Web Pages Done Right

David Parry bio photo By David Parry

I was rather surprsied a couple of weeks ago when I logged onto the homepage of the University I am currently attending and it had changed. Now normally this sort of thing would not warrant a post, especially since the changes “seem” to be aesthetic. But actually, the change was much bigger than that, and much more important. Which gives rise to an occasion for me to blog about what anybody in education thinking about presenting on the web can learn from Albany. This page is beautiful, not from a matching colors standpoint (not really my area of expertise) but rather from an underlying, more fundamental set of reasons that remain invisible to most people. Let me explain . . . (This is really an important topic for anyone presenting information on the web, so if you are in that boat read on, and I promise to keep the technical speak to the absolute minimum.)

What’s at stake here is making information available to the widest audience possible, in short something that should in my opinion inform all educational endevaours. However my experience is that this is not always the case, in fact many academic institutions do not have web pages that are accessible. Indeed Albany’s old homepage was not. But the new one is different, and a great example of how to do things “correctly” on the web.

There are lots of formats that one can use to present/put information up on the web, and for the most part when you surf around on the web, you don’t notice the differences, you just get the webpage you are looking for displayed in your browser. But there are significant differences, and how you choose to present information is a HUGE choice, one that most people don’t even realize they are making.

Without getting into a whole history of how the web developed conversation (which you can find elsewhere, much better, for example here) early on many designers used table driven layout. What this means is that those writing the web page divided the page into a grid and told the browser what information to display in what parts of the grid. Indeed this is how many pages on the web are still written. But this is not so good . . .Why? Well for a host of reasons, but the one I want to focus on here is about making your information available to the largest number of people.

So, behind each webpage you see there is the “source” that the web browser is reading that generates the page. This is what tells the browser what to put where, what color to make the text, what size to make it, what words should be links, etc. This is often what in common paralance is called “HTML” although that term isn’t as descriptive as it should be, but it will do for now. Okay, if you have never seen this “source” do something right now. In the menu for the web browser click on View and find the option that says something about “source” and select that one. (In Safari it is View–>View Source. In Firefox it is View–>View Page Source. In Explorer it is . . .wait stop using Explorer use Firefox instead.)Now this should pop up a window that looks something like the following.

Sourceone.png

So all of those characters are what makes the browser work, what makes it display the page you are looking at this is what is known as “mark-up,” (incidently “mark-up”is different from programming, computer science people can get very mad if you call this programming, really writing all of this stuff is just like speaking another language that’s all). But here is the big issue, there are lots of ways to do this mark-up, and for the most part it will display in the browser the same. But . . .if you are a big institution say, an educational institution, you want to make sure that you pick the way of marking up that makes your page readable by the most number of people.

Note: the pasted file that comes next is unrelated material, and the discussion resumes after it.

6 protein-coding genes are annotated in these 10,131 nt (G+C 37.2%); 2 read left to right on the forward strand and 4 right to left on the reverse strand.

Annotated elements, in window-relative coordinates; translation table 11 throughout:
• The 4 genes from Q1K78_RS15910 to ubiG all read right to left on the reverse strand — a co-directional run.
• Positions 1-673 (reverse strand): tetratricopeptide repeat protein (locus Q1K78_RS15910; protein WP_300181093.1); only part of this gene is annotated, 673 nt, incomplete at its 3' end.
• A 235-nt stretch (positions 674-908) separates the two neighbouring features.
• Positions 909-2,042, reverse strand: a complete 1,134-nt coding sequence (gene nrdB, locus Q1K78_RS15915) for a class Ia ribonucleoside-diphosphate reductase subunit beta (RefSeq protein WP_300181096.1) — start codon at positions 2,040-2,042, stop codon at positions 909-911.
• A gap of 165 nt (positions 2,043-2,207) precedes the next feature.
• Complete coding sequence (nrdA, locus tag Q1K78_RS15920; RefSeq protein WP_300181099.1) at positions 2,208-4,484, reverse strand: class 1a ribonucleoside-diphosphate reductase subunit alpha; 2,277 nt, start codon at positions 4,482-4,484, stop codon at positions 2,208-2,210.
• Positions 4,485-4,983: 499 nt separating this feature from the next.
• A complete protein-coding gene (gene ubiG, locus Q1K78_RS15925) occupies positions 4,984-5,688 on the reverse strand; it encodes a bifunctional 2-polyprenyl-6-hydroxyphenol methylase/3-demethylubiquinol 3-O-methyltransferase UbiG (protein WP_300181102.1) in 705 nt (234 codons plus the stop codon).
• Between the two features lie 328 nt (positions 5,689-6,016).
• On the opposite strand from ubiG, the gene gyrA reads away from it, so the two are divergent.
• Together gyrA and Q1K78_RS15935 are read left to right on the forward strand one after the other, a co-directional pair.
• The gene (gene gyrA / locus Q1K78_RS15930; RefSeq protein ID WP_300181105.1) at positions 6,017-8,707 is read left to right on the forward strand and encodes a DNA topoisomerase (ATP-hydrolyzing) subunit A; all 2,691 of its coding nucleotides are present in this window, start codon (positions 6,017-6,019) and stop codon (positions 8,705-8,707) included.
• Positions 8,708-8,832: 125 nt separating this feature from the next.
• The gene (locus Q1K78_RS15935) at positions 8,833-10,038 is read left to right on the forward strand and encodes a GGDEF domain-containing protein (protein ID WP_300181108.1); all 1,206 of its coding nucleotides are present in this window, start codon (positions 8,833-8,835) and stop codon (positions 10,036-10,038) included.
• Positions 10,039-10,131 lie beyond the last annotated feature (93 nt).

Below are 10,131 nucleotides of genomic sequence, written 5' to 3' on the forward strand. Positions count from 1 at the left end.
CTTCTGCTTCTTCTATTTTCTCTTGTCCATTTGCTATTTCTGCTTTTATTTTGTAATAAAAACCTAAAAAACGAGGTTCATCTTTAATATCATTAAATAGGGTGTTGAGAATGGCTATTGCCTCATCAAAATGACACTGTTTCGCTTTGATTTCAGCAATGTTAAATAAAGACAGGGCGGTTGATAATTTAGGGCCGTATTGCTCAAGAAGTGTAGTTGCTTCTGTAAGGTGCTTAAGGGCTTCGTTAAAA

Now look at the following two pictures. The first is the source from a well designed webpage, and the second is from a random messy webpage.

SourceTwo.png

SourceThree.png

Notice in the first example, that even if you cannot read this language, it looks clean, organized and you can pretty much see the “stuff” that is going on. For example under Zoom Layouts you can see a bunch of text in black, even if you do not know what is going on you can get a sense of the content of the page. Good mark-up should be readable by a human. Why? Hold on I am getting there but first look at the second one. Notice how messy it is. Look at all of that those things labeled tr & td, bgcolor, width etc…all of those characters exist not for information, but to tell the browser how to display the information.

Here is the issue: if you use the second messy method, it might be easy to write the page, but some people will have trouble reading your site. What happens if someone is using a screen reader to access your site? The better way to design a site, even if it is harder is to seperate content, the stuff you want people to read, from style how it should look. That is you really want two separate files, one with text, and one telling the computer what the text should look like. (Allright I know in lit. theory terms this would be a tuff distinction to maintain but work with me). This way a person, or a computer program can strip out all of the content and make it accessible to the widest range of people and machines. There are so many advantages to this, not the least of which is an ethical issue. Sure it is harder to do this way, but it is worth it. Kudos to Albany for doing this the right way. And, if you are going to be involved in web page design, or if your department is going to be re-doing their page, or you are presenting any content on the web, make sure it is done this way.

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